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‘Being Mary Jane’ Director Opens Up About the Challenge of Conveying ‘Real, Raw’ Emotions When Tackling Issues of Racism

Being Mary Jane

Being Mary Jane is a scripted drama about the plights of a Black woman searching for love both internally and externally, but within the confines of that narrative lie many opportunities to dive into issues of racism that still impact the Black community today.

Intricately weaving those issues into a show following the life of a news anchor seems like a simple task on the surface. Simply feature news segments that discuss and tackle issues of race.

For the creative team behind Being Mary Jane, however, that wouldn’t be nearly enough.

BET’s latest scripted sensation was sure to not only highlight the realities of racism in faux news segments or during newsroom discussions. The show made it a point to acknowledge the way racism spills outside of the office, boardroom or newsroom and into the daily encounters Black people have to navigate.

So was the case in one scene where Gabrielle Union’s character, Mary Jane Paul, slides into a parking spot that a white man had already deemed as his own.

The man hurls a racial slur at Mary Jane and refers to her as an “ugly Black monkey.”

It’s the type of scene that Being Mary Jane director Rob Hardy says takes “raw” and “real” emotions to capture.

“For starters, I made sure to talk to Gabrielle about that scene and its tone; about what it’s like to be in a world where you are an alpha female and you control things but then how she can step into another world where she’s still viewed negatively,” Hardy told EW. “I need her to be real and raw in her emotions so it would feel like real life.”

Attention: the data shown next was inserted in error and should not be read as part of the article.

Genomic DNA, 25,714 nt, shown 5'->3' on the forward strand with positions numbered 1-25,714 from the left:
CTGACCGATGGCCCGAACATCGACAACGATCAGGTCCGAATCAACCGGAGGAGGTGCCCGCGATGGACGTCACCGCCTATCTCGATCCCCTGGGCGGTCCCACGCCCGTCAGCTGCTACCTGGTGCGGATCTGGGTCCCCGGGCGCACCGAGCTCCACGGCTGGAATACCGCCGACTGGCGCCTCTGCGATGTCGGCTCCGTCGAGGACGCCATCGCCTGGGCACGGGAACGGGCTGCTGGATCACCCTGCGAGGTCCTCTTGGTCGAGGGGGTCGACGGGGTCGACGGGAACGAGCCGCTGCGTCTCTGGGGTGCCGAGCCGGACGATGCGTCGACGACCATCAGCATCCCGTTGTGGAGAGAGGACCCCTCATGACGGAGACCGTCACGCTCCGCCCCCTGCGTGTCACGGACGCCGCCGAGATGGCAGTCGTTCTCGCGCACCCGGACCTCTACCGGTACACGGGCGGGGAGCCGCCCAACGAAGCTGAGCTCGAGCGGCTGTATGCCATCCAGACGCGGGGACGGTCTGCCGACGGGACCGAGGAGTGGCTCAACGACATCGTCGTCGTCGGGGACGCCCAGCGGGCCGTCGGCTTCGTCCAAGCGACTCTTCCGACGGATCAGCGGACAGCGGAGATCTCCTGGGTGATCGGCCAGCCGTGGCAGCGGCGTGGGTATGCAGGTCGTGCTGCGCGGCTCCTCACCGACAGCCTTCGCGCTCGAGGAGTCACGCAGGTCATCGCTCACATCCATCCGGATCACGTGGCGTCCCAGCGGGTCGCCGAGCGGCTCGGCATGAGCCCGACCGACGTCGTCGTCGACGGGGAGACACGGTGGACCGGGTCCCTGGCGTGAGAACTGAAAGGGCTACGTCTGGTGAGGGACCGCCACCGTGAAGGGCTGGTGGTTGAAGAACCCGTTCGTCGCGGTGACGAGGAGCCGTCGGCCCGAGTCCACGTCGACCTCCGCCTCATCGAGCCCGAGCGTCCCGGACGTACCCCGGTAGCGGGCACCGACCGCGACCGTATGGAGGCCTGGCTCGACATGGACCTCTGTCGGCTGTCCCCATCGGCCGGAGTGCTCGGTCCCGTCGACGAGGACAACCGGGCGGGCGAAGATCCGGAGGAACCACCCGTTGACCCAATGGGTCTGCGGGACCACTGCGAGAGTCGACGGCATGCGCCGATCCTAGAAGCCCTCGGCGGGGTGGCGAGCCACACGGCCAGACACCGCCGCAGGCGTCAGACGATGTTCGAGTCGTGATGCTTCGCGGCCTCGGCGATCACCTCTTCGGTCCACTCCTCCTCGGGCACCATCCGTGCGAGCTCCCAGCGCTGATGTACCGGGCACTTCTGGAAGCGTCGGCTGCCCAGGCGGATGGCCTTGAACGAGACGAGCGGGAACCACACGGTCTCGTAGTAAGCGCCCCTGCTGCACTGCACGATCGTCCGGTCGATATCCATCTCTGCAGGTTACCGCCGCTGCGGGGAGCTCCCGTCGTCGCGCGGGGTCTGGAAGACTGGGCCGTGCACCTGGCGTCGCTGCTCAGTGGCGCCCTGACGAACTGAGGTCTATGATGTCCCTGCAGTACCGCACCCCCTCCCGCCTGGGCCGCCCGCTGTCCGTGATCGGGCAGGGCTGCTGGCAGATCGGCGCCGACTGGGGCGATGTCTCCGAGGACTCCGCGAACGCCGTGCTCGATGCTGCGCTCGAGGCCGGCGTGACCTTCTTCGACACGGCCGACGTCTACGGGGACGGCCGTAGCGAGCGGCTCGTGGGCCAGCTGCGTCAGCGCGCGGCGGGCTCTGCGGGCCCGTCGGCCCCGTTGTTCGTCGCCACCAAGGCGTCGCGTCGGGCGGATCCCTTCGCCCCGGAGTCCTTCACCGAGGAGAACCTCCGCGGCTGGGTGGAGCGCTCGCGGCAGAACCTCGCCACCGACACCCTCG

For the white actor, there needed to be a sense of entitlement.

“And then for that guy in the scene, it was about being entitled, as opposed to being nervous about the words or how anyone would view him,” Hardy added. “His is a ‘You should bow down to me’ perspective.”

That perspective, as harsh as it is on screen, is one that is an undeniable reality.

“One of the things I like about the show is that it deals with things that are really everyday occurrences,” Hardy said. “You know, things that a lot of people experience.”

Being Mary Jane also made it a point to explore different perspectives within racism.

One, such as portrayed with the man in the parking lot, comes from a place of entitlement. Others, however, come from a place of sheer ignorance and misunderstanding.

This is seen when the head of SNC dismissed Mary Jane’s issues at work because he believes Black people have seen ample success.

“I just don’t know why people get so sensitive over this stuff,” he says. “They have the president, NBA, Jay Z and Beyonce. Carnival Cruise and American Express are run by Black people. What is Mary Jane upset about?”

In many cases, that is exactly the misconception white people have about the Black community. The success of the few equates to the empowerment of the masses.

It couldn’t be any further from the truth, but it is still widely believed and used to anchor arguments that Black people have evolved into a community of whiners rather than a massive collection of oppressed people.

According to Hardy, these are people who simply don’t understand the nature of the problem at hand.

“I think there, you have a situation where somebody just doesn’t get it because in their mind, Black people have the money and they have [President Barack] Obama,” Hardy added. “He’s like, ‘What’s the problem?’ “

Those behind the show, as well as a vast majority of the show’s viewers, hope that perhaps popular entertainment platforms will be able to eliminate such misconceptions and false perceptions of progress surrounding the Black community.

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